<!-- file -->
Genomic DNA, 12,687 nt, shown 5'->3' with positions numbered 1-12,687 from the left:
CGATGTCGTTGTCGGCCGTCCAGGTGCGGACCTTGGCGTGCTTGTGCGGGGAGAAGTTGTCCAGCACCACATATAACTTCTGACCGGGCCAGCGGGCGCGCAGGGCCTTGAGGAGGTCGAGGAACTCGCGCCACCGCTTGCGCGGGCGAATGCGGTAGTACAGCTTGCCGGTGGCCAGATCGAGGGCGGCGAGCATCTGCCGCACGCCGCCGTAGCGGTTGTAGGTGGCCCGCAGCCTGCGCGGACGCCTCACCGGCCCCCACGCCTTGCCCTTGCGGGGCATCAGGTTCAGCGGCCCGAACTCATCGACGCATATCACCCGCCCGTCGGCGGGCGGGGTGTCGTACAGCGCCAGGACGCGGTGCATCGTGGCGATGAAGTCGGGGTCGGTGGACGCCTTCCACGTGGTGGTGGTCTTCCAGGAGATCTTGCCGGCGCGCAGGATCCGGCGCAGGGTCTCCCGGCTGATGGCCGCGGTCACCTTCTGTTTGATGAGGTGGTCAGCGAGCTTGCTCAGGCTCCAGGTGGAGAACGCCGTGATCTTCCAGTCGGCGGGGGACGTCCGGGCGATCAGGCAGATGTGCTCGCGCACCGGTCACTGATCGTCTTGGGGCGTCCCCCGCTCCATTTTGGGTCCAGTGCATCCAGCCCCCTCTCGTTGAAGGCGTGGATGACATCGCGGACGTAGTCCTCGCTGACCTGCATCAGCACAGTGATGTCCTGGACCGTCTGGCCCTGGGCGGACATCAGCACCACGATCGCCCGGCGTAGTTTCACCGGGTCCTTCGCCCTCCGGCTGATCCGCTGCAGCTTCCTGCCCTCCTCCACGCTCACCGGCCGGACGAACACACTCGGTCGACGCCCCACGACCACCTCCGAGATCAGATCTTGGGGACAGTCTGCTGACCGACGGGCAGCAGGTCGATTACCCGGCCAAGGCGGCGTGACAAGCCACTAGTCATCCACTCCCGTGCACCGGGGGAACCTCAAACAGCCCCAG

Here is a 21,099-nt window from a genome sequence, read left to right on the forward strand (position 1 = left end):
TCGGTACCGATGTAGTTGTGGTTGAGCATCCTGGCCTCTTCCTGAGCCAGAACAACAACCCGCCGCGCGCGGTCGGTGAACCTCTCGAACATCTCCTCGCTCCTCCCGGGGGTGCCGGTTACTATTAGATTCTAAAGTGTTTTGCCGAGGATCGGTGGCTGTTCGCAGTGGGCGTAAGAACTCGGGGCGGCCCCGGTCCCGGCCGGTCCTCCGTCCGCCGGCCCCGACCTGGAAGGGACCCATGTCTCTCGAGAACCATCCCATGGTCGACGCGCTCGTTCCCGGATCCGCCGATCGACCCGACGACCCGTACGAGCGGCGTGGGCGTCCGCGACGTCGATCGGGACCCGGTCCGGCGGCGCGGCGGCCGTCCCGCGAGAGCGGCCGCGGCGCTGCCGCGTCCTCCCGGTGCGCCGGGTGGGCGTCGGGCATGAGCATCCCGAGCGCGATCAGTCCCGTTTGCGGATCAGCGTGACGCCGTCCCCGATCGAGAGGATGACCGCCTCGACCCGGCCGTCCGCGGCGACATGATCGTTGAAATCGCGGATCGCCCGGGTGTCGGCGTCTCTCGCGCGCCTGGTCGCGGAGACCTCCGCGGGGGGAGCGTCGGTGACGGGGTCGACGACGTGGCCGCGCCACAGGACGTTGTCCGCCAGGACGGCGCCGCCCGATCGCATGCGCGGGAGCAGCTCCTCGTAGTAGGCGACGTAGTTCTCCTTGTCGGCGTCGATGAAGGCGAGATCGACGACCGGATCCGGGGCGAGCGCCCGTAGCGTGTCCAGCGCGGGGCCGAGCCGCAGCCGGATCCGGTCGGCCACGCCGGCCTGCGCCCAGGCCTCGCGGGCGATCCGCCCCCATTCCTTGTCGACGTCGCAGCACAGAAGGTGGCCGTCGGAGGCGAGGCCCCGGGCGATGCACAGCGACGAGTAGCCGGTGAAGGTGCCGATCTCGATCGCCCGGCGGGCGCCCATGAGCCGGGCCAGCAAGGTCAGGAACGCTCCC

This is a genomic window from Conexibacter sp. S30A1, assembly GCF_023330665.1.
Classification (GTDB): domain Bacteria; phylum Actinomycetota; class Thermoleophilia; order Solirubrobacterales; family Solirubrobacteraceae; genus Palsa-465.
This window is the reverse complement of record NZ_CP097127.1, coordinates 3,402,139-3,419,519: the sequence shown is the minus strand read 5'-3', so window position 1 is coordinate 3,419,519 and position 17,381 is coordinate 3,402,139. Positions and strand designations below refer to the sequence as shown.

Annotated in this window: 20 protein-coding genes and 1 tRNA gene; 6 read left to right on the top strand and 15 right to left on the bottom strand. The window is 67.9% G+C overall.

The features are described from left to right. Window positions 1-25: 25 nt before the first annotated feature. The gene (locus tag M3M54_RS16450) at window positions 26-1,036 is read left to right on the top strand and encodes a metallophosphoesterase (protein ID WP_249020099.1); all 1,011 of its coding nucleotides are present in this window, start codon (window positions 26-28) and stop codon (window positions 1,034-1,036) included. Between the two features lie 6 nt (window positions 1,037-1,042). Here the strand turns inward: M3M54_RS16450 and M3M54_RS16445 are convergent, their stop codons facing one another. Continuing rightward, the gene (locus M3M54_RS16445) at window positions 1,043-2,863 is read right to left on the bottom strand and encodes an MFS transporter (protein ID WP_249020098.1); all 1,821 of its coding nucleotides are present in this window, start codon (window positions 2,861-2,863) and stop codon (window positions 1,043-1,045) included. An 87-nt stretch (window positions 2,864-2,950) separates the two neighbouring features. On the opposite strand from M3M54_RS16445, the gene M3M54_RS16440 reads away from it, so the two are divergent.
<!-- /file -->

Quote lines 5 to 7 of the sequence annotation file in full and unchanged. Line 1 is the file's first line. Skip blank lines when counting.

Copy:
This is a genomic window from Conexibacter sp. S30A1, assembly GCF_023330665.1.
Classification (GTDB): domain Bacteria; phylum Actinomycetota; class Thermoleophilia; order Solirubrobacterales; family Solirubrobacteraceae; genus Palsa-465.
This window is the reverse complement of record NZ_CP097127.1, coordinates 3,402,139-3,419,519: the sequence shown is the minus strand read 5'-3', so window position 1 is coordinate 3,419,519 and position 17,381 is coordinate 3,402,139. Positions and strand designations below refer to the sequence as shown.